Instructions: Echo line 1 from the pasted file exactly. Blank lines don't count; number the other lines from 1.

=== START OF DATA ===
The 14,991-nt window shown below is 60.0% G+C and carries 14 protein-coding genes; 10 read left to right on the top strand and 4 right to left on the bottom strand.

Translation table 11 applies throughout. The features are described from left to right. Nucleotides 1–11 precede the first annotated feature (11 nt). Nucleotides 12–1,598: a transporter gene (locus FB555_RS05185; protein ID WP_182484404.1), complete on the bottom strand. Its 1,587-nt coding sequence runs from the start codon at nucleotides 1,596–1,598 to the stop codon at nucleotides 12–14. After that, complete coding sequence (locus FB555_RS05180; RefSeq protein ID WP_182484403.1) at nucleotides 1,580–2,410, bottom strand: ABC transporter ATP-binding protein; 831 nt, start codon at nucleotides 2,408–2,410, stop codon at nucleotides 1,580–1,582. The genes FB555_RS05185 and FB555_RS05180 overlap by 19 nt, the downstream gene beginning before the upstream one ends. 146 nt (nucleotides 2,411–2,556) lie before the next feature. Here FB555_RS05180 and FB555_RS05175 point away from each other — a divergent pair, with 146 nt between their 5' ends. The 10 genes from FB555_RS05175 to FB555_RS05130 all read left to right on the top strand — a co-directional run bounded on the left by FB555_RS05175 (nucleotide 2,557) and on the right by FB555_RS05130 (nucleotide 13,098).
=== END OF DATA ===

The 14,991-nt window shown below is 60.0% G+C and carries 14 protein-coding genes; 10 read left to right on the top strand and 4 right to left on the bottom strand.